Ataya (sometimes spelled Attaya or Ataaya) is a staple of Senegalese tea culture. This bittersweet brew of Gunpowder green tea, sugar, and mint isn't an ordinary tea. Ataya is a tea on steroids.
The elaborate three-round process known and the tea itself is know as “Ataya” in Wolof, a native language and ethnicity in Senegal. The time-consuming process is often performed while socializing with friends or family. Each of the three-rounds takes approximately 20 minutes.
During the process, Chinese Gunpowder green tea leaves
are put into a teapot with water and mint leaves and boiled over a charcoal stove. Sugar is added to the teapot and the tea is poured into small glasses of a certain height and then poured back and forth from the glass to the teapot several times so that foam appears in the glass. The thicker the foam, the better the tea. The first glass of tea tends to be quite bitter, the second is sweeter and the third is very sweet with a weak tea taste because the same tea and mint leaves are steeped to prepare all three glasses.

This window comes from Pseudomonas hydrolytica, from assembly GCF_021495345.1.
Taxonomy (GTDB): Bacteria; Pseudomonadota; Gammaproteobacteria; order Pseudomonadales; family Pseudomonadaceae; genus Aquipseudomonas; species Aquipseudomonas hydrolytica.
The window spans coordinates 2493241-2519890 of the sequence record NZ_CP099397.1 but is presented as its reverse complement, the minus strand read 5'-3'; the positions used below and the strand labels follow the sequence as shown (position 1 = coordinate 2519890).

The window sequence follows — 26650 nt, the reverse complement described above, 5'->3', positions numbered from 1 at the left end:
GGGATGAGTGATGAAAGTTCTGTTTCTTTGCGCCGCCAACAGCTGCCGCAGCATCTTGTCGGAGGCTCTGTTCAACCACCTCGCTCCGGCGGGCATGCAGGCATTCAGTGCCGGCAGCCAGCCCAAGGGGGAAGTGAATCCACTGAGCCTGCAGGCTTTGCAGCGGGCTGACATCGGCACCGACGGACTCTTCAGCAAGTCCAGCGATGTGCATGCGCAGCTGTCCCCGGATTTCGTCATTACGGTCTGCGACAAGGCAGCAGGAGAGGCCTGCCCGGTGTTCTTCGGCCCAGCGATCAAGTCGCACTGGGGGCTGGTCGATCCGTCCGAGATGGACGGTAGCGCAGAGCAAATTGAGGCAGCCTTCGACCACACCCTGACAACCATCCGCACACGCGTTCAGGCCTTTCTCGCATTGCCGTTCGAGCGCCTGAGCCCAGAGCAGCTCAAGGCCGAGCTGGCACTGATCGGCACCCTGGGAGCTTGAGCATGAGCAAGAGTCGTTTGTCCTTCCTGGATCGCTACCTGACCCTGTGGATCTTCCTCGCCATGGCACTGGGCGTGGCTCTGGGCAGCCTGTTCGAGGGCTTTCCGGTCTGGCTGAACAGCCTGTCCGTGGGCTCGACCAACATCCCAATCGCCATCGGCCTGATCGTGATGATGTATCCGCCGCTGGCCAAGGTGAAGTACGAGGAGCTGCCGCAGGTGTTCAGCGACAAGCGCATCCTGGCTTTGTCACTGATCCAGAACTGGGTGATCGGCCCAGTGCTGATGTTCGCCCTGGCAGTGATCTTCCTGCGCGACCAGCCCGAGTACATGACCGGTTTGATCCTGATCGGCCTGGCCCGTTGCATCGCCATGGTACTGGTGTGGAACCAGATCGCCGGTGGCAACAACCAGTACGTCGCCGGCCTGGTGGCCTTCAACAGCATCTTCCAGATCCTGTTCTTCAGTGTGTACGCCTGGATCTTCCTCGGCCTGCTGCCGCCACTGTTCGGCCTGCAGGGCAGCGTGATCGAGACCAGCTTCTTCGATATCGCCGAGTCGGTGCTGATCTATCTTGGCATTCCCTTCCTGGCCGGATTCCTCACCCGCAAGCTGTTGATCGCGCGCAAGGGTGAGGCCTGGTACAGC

Legend of Ataya
According to folk legend,
“The first cup is the love of your mother. The second is the love of your friends. The third is the love of your love.”
Benefits of Ataya
Although the leaves in this tea are the same as those in other green teas
, gunpowder tea leaves are rolled into small pellets that expand when steeped, releasing the flavor and nutrients. The tea's health rewards come from flavonoids called catechins, which influence cell-signaling pathways. A large-scale study published in The Journal of the American Medical Association in
2006 indicated a possible link between green tea consumption and a longer life span. Have you tried Ataya tea? Tell us about it. Save Save Save Save